The War of 1812 - Page 5




View Poll Results :Who won?
Great Britain won 6 21.43%
The United States won 9 32.14%
Nobody won 13 46.43%
Voters: 28. You may not vote on this poll

 
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October 20th, 2004  
godofthunder9010
 
 
Actually, my next comment was going to be that redcoat had made a convincing argument where nobody else had yet. I don't complete agree with it all, but he made a decent case for himself.

Very sorry for anything inflamitory that I might have said. Mostly want to know reasons for either side claiming victory.
October 20th, 2004  
redcoat
 
 
Quote:
Originally Posted by Doody
Let us keep from refereing to an entire country's opinion in this discussion. As an American, I am going to get mad when someone says "Americans don't like..." just as a Canadian will get mad at the term "Canadians are the only ones..."

If this continues, we are going to have a flame war. No one wins when that happens.
You have a point. I will try and phase my wording better from now on


godofthunder9010
Quote:
actually, my next comment was going to be that redcoat had made a convincing argument where nobody else had yet. I don't complete agree with it all, but he made a decent case for himself.
Thank you for those kind words
I've enjoyed our discussion, its been fun
October 20th, 2004  
godofthunder9010
 
 
If nobody has any objections, I'm like to contine the discussion. So are there any objections??
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October 20th, 2004  
Trevor
 
Quote:
Originally Posted by redcoat
Same with the War of 1812, the British may have gained nothing, but they didn't lose anything either.
In a war when a nation is attacked it is not always required for that nation to gain anything for it to 'win' the war, sometimes just holding on to, or regaining what is attacked is enough.
In the War of 1812 the US was the aggressor nation, and it failed to gain anything. Its war aims were not met.
The British didn't have any real war aims at the start, they didn't want the war. The only ones they had, were to retain British North America, and to end the war as quickly as possible with as few concessions as they could manage. While the war was not ended quickly the other two aims were met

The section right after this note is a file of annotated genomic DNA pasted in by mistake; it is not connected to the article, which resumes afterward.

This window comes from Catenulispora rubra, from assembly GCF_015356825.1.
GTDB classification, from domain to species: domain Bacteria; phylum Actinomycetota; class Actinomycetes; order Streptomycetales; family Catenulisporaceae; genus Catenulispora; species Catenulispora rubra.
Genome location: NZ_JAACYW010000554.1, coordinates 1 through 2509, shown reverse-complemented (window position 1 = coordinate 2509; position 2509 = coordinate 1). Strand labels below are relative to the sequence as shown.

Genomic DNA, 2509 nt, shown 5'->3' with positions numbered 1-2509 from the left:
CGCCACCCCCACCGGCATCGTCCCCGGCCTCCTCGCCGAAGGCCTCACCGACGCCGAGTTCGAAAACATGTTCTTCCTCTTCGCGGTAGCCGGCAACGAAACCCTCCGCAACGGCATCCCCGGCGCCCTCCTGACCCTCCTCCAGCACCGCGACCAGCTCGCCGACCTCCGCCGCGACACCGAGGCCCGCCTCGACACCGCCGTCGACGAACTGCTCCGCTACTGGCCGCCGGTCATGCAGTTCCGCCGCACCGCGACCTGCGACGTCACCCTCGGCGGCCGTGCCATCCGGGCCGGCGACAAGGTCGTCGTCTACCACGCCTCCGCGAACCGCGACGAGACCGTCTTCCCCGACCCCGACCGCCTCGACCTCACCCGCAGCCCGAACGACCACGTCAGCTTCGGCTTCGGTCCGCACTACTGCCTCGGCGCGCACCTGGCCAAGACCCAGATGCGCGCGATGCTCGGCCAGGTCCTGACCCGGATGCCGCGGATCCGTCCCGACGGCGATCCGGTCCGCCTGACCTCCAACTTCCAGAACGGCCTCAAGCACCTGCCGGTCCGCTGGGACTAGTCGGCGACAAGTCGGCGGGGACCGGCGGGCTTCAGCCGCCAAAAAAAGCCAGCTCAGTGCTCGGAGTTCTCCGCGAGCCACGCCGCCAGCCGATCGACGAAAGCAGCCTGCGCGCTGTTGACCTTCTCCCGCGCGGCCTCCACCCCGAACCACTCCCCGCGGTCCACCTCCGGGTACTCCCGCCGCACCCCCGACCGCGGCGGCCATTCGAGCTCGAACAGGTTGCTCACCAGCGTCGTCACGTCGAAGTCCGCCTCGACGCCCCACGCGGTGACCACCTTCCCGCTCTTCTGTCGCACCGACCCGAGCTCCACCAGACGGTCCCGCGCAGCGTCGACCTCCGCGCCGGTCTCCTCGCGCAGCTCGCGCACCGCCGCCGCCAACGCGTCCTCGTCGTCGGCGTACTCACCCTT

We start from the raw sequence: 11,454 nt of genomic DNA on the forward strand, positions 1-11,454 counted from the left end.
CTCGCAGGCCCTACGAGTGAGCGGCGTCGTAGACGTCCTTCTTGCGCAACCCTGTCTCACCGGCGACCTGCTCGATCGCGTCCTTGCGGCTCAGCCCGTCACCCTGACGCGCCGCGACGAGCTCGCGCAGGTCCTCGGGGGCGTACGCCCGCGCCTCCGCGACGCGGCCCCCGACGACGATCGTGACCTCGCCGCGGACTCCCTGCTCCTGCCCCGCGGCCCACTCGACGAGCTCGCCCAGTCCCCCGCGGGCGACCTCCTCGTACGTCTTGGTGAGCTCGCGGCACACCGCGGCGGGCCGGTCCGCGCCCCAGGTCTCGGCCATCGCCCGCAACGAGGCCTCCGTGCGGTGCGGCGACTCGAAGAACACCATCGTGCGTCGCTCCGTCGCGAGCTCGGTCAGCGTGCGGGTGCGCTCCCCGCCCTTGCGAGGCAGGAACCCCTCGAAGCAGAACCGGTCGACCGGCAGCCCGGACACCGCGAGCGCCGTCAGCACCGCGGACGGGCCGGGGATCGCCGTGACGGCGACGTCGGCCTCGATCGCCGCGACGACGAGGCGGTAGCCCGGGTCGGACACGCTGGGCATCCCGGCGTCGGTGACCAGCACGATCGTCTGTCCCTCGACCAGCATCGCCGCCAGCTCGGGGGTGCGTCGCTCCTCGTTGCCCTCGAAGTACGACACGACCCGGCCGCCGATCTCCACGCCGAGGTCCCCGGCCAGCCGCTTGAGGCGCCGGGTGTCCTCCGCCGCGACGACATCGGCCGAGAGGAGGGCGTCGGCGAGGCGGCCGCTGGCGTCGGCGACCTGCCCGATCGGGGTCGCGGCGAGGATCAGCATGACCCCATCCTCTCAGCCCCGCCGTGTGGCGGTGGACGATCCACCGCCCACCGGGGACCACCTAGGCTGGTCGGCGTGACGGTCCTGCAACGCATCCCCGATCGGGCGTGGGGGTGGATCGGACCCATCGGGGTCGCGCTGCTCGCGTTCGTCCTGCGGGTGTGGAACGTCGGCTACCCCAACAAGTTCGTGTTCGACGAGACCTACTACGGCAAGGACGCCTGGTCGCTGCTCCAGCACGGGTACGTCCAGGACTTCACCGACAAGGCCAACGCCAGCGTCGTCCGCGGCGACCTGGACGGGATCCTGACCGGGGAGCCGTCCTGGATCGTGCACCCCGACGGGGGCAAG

THat's what I was trying to say before. I couldn't have put it better myself. The U.S. was trying to invade Canadian territory. Canadian and British soldiers held them off. The U.S. retreated. Plain and simple.
October 21st, 2004  
godofthunder9010
 
 
Quote:
Originally Posted by redcoat
Quote:
Originally Posted by godofthunder9010
Of course Argentina stated goal of that war was to take control of the Falkland Islands. Once again, the assumption is being made that the conquest of Canada was the underlying goal of the United States. It wasn't.
I might believe you, if It wasn't for the fact that I know all about the War Hawks faction within the US congress ( Henry Clay and his "walk in the woods"), I know Americans don't like to admit this but the opportunity to take British North America was a major reason for the US declaring war on Britain ( even if it was unstated).
Good points, but the underlying thing is -- the goals of certain politicians did not translate into it being the goal of the American people, nor was the War of 1812 sold to them on the premise of conquest. So when they were told, "Hey, go invade Canada." a great many of them said, "Screw you." THose that they did manage to send were, of the opinion "Why the hell are we doing this again??" Now if you simplify the War of 1812 down to a failed attempt by the USA to conquer Canada, nobody managed to tell the American public that the war had anything to do with Canada. What you are doing is speculating. Speculation proves nothing and leaves only more questions.